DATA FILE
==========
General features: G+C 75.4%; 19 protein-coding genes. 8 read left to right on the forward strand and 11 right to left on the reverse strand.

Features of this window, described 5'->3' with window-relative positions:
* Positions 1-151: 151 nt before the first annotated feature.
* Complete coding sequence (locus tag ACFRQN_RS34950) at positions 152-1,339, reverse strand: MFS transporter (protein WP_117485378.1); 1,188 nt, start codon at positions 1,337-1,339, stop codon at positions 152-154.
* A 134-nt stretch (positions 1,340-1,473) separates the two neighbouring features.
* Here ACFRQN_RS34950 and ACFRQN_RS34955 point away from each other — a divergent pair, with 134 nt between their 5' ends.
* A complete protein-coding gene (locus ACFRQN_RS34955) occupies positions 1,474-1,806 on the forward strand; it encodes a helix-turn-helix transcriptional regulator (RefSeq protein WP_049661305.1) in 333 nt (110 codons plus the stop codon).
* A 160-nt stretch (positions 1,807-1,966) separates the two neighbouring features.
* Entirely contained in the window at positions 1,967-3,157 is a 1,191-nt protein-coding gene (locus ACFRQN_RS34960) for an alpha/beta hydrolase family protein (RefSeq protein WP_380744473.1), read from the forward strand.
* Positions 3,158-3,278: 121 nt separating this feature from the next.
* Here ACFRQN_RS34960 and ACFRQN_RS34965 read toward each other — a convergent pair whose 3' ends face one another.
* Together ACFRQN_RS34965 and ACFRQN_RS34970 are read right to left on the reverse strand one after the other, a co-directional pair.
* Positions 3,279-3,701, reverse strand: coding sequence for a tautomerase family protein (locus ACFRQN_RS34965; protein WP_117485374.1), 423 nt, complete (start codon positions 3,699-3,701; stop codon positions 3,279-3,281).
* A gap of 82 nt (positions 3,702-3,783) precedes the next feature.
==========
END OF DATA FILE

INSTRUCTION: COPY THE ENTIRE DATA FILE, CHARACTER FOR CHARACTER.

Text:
General features: G+C 75.4%; 19 protein-coding genes. 8 read left to right on the forward strand and 11 right to left on the reverse strand.

Features of this window, described 5'->3' with window-relative positions:
* Positions 1-151: 151 nt before the first annotated feature.
* Complete coding sequence (locus tag ACFRQN_RS34950) at positions 152-1,339, reverse strand: MFS transporter (protein WP_117485378.1); 1,188 nt, start codon at positions 1,337-1,339, stop codon at positions 152-154.
* A 134-nt stretch (positions 1,340-1,473) separates the two neighbouring features.
* Here ACFRQN_RS34950 and ACFRQN_RS34955 point away from each other — a divergent pair, with 134 nt between their 5' ends.
* A complete protein-coding gene (locus ACFRQN_RS34955) occupies positions 1,474-1,806 on the forward strand; it encodes a helix-turn-helix transcriptional regulator (RefSeq protein WP_049661305.1) in 333 nt (110 codons plus the stop codon).
* A 160-nt stretch (positions 1,807-1,966) separates the two neighbouring features.
* Entirely contained in the window at positions 1,967-3,157 is a 1,191-nt protein-coding gene (locus ACFRQN_RS34960) for an alpha/beta hydrolase family protein (RefSeq protein WP_380744473.1), read from the forward strand.
* Positions 3,158-3,278: 121 nt separating this feature from the next.
* Here ACFRQN_RS34960 and ACFRQN_RS34965 read toward each other — a convergent pair whose 3' ends face one another.
* Together ACFRQN_RS34965 and ACFRQN_RS34970 are read right to left on the reverse strand one after the other, a co-directional pair.
* Positions 3,279-3,701, reverse strand: coding sequence for a tautomerase family protein (locus ACFRQN_RS34965; protein WP_117485374.1), 423 nt, complete (start codon positions 3,699-3,701; stop codon positions 3,279-3,281).
* A gap of 82 nt (positions 3,702-3,783) precedes the next feature.